Tue, Dec 08, 2009 - Page 3 News List

Lawmakers oppose changes to local government acts

By Shih Hsiu-chuan  /  STAFF REPORTER

Lawmakers across party lines drew up a non-binding resolution to help local elected officials, as many in the newly designated municipalities face losing their job should the Executive Yuan’s proposed amendments to acts governing local administrations clear the legislature.

With the changes, the political subdivisions of the affected local governments and the number of local representatives will also change.

Under the Executive Yuan’s proposed amendment to the Local Government Act (地方制度法) and the draft administrative zoning act (行政區劃法), heads of political subdivisions under a municipality will be designated by its mayor, instead of being elected by a popular vote and overseen by an elected representative council.

The proposal states that the number of city councilors in the upgraded Taipei County would be increased by one. The number of city councilors in the merged Taichung municipality would be reduced from 103 to 63, while those in the merged Kaohsiung municipality would be cut from 98 to 66 and in the merged Tainan municipality from 91 to 57.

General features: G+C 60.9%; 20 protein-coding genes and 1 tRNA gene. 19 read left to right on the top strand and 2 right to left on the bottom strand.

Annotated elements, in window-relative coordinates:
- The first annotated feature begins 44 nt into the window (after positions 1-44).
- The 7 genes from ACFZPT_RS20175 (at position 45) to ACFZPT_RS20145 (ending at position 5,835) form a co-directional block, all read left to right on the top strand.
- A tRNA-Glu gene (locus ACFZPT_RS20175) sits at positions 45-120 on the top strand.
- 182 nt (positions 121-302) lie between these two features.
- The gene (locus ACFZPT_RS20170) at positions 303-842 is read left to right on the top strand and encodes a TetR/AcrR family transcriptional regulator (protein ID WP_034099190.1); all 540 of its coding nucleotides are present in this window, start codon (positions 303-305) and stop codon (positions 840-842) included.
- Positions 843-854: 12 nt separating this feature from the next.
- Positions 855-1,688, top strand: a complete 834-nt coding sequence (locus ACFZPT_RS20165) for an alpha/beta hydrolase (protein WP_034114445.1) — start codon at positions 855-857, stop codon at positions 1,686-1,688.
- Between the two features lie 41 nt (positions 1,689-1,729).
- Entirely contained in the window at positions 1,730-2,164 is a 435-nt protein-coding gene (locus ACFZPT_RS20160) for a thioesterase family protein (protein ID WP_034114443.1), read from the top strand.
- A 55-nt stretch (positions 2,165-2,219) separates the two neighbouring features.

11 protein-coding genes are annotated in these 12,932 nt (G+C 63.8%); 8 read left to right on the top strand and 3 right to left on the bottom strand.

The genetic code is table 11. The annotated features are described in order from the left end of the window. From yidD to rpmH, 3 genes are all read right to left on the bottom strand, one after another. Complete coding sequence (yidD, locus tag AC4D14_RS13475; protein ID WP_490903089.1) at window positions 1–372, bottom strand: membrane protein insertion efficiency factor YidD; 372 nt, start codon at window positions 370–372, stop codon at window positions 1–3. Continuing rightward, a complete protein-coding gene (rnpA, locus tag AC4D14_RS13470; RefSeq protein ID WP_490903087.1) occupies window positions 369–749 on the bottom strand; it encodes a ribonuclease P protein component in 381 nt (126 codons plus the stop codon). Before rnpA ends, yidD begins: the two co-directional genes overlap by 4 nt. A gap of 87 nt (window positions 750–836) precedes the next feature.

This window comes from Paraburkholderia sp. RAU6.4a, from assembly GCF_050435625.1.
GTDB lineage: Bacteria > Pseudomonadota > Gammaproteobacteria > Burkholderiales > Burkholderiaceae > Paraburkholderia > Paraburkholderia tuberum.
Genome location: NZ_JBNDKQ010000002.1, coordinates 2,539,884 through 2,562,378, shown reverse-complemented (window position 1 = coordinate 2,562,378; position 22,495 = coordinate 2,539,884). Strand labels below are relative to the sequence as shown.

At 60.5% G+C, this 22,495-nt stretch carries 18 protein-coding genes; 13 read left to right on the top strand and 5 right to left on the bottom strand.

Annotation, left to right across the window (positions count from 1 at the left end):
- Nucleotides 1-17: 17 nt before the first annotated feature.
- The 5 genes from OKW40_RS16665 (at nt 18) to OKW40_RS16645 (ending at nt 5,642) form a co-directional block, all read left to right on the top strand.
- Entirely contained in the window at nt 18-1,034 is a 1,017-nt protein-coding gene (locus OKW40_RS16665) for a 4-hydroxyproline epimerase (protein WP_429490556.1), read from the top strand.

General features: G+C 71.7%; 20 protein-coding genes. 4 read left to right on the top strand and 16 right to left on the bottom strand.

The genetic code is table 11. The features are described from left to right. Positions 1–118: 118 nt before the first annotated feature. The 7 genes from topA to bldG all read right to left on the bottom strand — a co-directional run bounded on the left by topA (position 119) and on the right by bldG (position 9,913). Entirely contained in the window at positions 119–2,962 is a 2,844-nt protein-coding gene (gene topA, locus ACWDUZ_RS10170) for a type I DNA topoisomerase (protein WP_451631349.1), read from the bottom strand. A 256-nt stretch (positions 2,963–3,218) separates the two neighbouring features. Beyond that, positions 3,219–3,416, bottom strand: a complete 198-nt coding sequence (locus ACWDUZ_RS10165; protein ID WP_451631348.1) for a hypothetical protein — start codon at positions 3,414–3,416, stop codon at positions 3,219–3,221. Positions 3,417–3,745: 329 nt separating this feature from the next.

The proposals also state that the Executive Yuan would be entitled to demarcate the boundaries of council constituencies.

The Executive Yuan’s version of the proposed amendment, however, was opposed by lawmakers at the legislature’s Internal Administration Committee yesterday.

Instead, Chinese Nationalist Party (KMT) legislators Huang Chao-shun (黃昭順) and Chung Shao-ho (鍾紹和), as well as Democratic Progressive Party legislators Wang Sing-nan (王幸男), William Lai (賴清德) and Yeh Yi-jin (葉宜津) jointly proposed a motion more favorable to the local government chiefs.

They suggested the number of city councilors remain the same as the total seats of combined councils and that heads of political subdivisions in a municipality would be chosen from incumbent township or village chiefs and local representatives.

The lawmakers also suggested that the incumbent councilors should be consulted before the government decides on the new demarcation of boundaries.

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